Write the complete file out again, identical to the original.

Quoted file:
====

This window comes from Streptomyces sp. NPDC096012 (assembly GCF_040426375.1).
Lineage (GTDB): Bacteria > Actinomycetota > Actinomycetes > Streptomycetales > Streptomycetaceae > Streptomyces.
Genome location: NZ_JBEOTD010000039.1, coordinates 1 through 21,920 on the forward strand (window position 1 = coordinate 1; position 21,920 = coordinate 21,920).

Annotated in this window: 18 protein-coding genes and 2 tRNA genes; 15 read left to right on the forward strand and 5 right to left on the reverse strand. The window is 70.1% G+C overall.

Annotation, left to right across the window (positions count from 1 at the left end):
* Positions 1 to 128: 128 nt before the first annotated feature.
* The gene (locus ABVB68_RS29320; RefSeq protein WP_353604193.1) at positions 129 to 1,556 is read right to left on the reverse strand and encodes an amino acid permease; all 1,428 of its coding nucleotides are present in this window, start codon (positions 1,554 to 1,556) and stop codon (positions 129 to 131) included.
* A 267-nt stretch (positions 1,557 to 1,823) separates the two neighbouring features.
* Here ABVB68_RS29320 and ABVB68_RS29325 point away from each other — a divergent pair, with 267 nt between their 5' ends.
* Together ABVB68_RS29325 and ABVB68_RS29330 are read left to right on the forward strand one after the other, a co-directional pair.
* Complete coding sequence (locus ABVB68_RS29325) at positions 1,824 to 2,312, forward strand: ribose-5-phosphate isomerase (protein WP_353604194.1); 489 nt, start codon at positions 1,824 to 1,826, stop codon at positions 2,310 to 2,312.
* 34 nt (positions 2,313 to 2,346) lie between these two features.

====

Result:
This window comes from Streptomyces sp. NPDC096012 (assembly GCF_040426375.1).
Lineage (GTDB): Bacteria > Actinomycetota > Actinomycetes > Streptomycetales > Streptomycetaceae > Streptomyces.
Genome location: NZ_JBEOTD010000039.1, coordinates 1 through 21,920 on the forward strand (window position 1 = coordinate 1; position 21,920 = coordinate 21,920).

Annotated in this window: 18 protein-coding genes and 2 tRNA genes; 15 read left to right on the forward strand and 5 right to left on the reverse strand. The window is 70.1% G+C overall.

Annotation, left to right across the window (positions count from 1 at the left end):
* Positions 1 to 128: 128 nt before the first annotated feature.
* The gene (locus ABVB68_RS29320; RefSeq protein WP_353604193.1) at positions 129 to 1,556 is read right to left on the reverse strand and encodes an amino acid permease; all 1,428 of its coding nucleotides are present in this window, start codon (positions 1,554 to 1,556) and stop codon (positions 129 to 131) included.
* A 267-nt stretch (positions 1,557 to 1,823) separates the two neighbouring features.
* Here ABVB68_RS29320 and ABVB68_RS29325 point away from each other — a divergent pair, with 267 nt between their 5' ends.
* Together ABVB68_RS29325 and ABVB68_RS29330 are read left to right on the forward strand one after the other, a co-directional pair.
* Complete coding sequence (locus ABVB68_RS29325) at positions 1,824 to 2,312, forward strand: ribose-5-phosphate isomerase (protein WP_353604194.1); 489 nt, start codon at positions 1,824 to 1,826, stop codon at positions 2,310 to 2,312.
* 34 nt (positions 2,313 to 2,346) lie between these two features.